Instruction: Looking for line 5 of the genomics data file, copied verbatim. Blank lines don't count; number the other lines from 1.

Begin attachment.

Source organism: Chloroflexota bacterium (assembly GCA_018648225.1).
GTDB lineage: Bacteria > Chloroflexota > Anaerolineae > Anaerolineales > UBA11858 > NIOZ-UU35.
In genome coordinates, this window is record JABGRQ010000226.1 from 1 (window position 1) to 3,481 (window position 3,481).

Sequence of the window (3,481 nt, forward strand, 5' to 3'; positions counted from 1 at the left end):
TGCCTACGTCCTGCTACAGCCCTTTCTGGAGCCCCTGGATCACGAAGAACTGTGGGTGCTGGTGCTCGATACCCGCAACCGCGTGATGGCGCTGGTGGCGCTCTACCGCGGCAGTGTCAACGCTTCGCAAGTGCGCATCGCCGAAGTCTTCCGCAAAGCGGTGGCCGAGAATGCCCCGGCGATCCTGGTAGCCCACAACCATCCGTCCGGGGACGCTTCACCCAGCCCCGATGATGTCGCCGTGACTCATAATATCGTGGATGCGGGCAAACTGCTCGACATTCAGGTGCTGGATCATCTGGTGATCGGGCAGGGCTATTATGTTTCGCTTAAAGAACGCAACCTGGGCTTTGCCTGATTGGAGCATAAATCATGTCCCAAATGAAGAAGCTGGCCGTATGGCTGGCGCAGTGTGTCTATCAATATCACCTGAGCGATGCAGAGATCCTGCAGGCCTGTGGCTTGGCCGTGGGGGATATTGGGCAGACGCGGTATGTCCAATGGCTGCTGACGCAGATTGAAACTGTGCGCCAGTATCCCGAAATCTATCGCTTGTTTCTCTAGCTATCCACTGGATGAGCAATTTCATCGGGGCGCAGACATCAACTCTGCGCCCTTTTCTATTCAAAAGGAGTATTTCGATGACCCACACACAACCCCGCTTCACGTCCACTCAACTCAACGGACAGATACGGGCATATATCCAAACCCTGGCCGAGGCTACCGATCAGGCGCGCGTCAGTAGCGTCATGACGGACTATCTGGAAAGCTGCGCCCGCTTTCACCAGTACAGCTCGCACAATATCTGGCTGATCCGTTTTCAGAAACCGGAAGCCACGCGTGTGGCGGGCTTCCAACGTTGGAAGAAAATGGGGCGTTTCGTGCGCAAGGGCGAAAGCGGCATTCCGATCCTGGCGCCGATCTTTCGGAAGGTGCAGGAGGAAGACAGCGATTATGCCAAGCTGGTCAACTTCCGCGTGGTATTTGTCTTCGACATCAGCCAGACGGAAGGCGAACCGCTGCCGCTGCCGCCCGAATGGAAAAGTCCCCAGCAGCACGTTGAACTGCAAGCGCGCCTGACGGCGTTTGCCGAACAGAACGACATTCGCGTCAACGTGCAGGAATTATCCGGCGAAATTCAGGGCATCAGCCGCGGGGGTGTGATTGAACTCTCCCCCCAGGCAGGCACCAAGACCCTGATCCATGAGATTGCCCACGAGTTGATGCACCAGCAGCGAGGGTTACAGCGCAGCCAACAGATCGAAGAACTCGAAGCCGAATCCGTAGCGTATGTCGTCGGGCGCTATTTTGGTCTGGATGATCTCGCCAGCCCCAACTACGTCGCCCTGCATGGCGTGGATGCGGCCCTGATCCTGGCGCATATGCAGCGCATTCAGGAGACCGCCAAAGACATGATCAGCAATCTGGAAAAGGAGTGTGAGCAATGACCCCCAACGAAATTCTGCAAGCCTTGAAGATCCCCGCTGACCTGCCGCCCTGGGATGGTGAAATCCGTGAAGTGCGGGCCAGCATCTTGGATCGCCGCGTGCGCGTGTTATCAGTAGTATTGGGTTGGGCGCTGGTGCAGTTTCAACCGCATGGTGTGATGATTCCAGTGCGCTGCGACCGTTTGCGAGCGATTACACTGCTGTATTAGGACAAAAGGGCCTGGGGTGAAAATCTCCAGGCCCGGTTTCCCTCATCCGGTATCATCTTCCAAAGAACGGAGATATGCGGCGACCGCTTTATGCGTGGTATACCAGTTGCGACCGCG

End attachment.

TGCCTACGTCCTGCTACAGCCCTTTCTGGAGCCCCTGGATCACGAAGAACTGTGGGTGCTGGTGCTCGATACCCGCAACCGCGTGATGGCGCTGGTGGCGCTCTACCGCGGCAGTGTCAACGCTTCGCAAGTGCGCATCGCCGAAGTCTTCCGCAAAGCGGTGGCCGAGAATGCCCCGGCGATCCTGGTAGCCCACAACCATCCGTCCGGGGACGCTTCACCCAGCCCCGATGATGTCGCCGTGACTCATAATATCGTGGATGCGGGCAAACTGCTCGACATTCAGGTGCTGGATCATCTGGTGATCGGGCAGGGCTATTATGTTTCGCTTAAAGAACGCAACCTGGGCTTTGCCTGATTGGAGCATAAATCATGTCCCAAATGAAGAAGCTGGCCGTATGGCTGGCGCAGTGTGTCTATCAATATCACCTGAGCGATGCAGAGATCCTGCAGGCCTGTGGCTTGGCCGTGGGGGATATTGGGCAGACGCGGTATGTCCAATGGCTGCTGACGCAGATTGAAACTGTGCGCCAGTATCCCGAAATCTATCGCTTGTTTCTCTAGCTATCCACTGGATGAGCAATTTCATCGGGGCGCAGACATCAACTCTGCGCCCTTTTCTATTCAAAAGGAGTATTTCGATGACCCACACACAACCCCGCTTCACGTCCACTCAACTCAACGGACAGATACGGGCATATATCCAAACCCTGGCCGAGGCTACCGATCAGGCGCGCGTCAGTAGCGTCATGACGGACTATCTGGAAAGCTGCGCCCGCTTTCACCAGTACAGCTCGCACAATATCTGGCTGATCCGTTTTCAGAAACCGGAAGCCACGCGTGTGGCGGGCTTCCAACGTTGGAAGAAAATGGGGCGTTTCGTGCGCAAGGGCGAAAGCGGCATTCCGATCCTGGCGCCGATCTTTCGGAAGGTGCAGGAGGAAGACAGCGATTATGCCAAGCTGGTCAACTTCCGCGTGGTATTTGTCTTCGACATCAGCCAGACGGAAGGCGAACCGCTGCCGCTGCCGCCCGAATGGAAAAGTCCCCAGCAGCACGTTGAACTGCAAGCGCGCCTGACGGCGTTTGCCGAACAGAACGACATTCGCGTCAACGTGCAGGAATTATCCGGCGAAATTCAGGGCATCAGCCGCGGGGGTGTGATTGAACTCTCCCCCCAGGCAGGCACCAAGACCCTGATCCATGAGATTGCCCACGAGTTGATGCACCAGCAGCGAGGGTTACAGCGCAGCCAACAGATCGAAGAACTCGAAGCCGAATCCGTAGCGTATGTCGTCGGGCGCTATTTTGGTCTGGATGATCTCGCCAGCCCCAACTACGTCGCCCTGCATGGCGTGGATGCGGCCCTGATCCTGGCGCATATGCAGCGCATTCAGGAGACCGCCAAAGACATGATCAGCAATCTGGAAAAGGAGTGTGAGCAATGACCCCCAACGAAATTCTGCAAGCCTTGAAGATCCCCGCTGACCTGCCGCCCTGGGATGGTGAAATCCGTGAAGTGCGGGCCAGCATCTTGGATCGCCGCGTGCGCGTGTTATCAGTAGTATTGGGTTGGGCGCTGGTGCAGTTTCAACCGCATGGTGTGATGATTCCAGTGCGCTGCGACCGTTTGCGAGCGATTACACTGCTGTATTAGGACAAAAGGGCCTGGGGTGAAAATCTCCAGGCCCGGTTTCCCTCATCCGGTATCATCTTCCAAAGAACGGAGATATGCGGCGACCGCTTTATGCGTGGTATACCAGTTGCGACCGCG